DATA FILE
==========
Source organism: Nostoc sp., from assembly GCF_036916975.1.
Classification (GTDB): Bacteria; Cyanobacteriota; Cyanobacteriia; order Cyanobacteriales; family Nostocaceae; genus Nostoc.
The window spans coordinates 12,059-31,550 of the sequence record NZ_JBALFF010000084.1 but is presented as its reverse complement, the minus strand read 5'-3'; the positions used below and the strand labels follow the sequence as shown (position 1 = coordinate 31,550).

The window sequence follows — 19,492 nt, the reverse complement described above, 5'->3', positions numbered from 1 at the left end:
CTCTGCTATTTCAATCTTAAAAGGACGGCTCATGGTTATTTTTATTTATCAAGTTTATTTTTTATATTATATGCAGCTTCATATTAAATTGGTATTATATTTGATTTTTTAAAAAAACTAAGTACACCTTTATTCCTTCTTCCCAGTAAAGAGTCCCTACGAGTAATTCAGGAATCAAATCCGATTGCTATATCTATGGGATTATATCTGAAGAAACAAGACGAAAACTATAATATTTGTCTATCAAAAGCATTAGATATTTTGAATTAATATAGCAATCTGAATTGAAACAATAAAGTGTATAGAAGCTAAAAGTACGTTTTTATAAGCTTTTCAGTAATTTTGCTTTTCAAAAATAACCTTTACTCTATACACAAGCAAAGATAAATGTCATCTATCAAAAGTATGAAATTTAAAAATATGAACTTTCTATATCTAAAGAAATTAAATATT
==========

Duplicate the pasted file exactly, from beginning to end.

Source organism: Nostoc sp., from assembly GCF_036916975.1.
Classification (GTDB): Bacteria; Cyanobacteriota; Cyanobacteriia; order Cyanobacteriales; family Nostocaceae; genus Nostoc.
The window spans coordinates 12,059-31,550 of the sequence record NZ_JBALFF010000084.1 but is presented as its reverse complement, the minus strand read 5'-3'; the positions used below and the strand labels follow the sequence as shown (position 1 = coordinate 31,550).

The window sequence follows — 19,492 nt, the reverse complement described above, 5'->3', positions numbered from 1 at the left end:
CTCTGCTATTTCAATCTTAAAAGGACGGCTCATGGTTATTTTTATTTATCAAGTTTATTTTTTATATTATATGCAGCTTCATATTAAATTGGTATTATATTTGATTTTTTAAAAAAACTAAGTACACCTTTATTCCTTCTTCCCAGTAAAGAGTCCCTACGAGTAATTCAGGAATCAAATCCGATTGCTATATCTATGGGATTATATCTGAAGAAACAAGACGAAAACTATAATATTTGTCTATCAAAAGCATTAGATATTTTGAATTAATATAGCAATCTGAATTGAAACAATAAAGTGTATAGAAGCTAAAAGTACGTTTTTATAAGCTTTTCAGTAATTTTGCTTTTCAAAAATAACCTTTACTCTATACACAAGCAAAGATAAATGTCATCTATCAAAAGTATGAAATTTAAAAATATGAACTTTCTATATCTAAAGAAATTAAATATT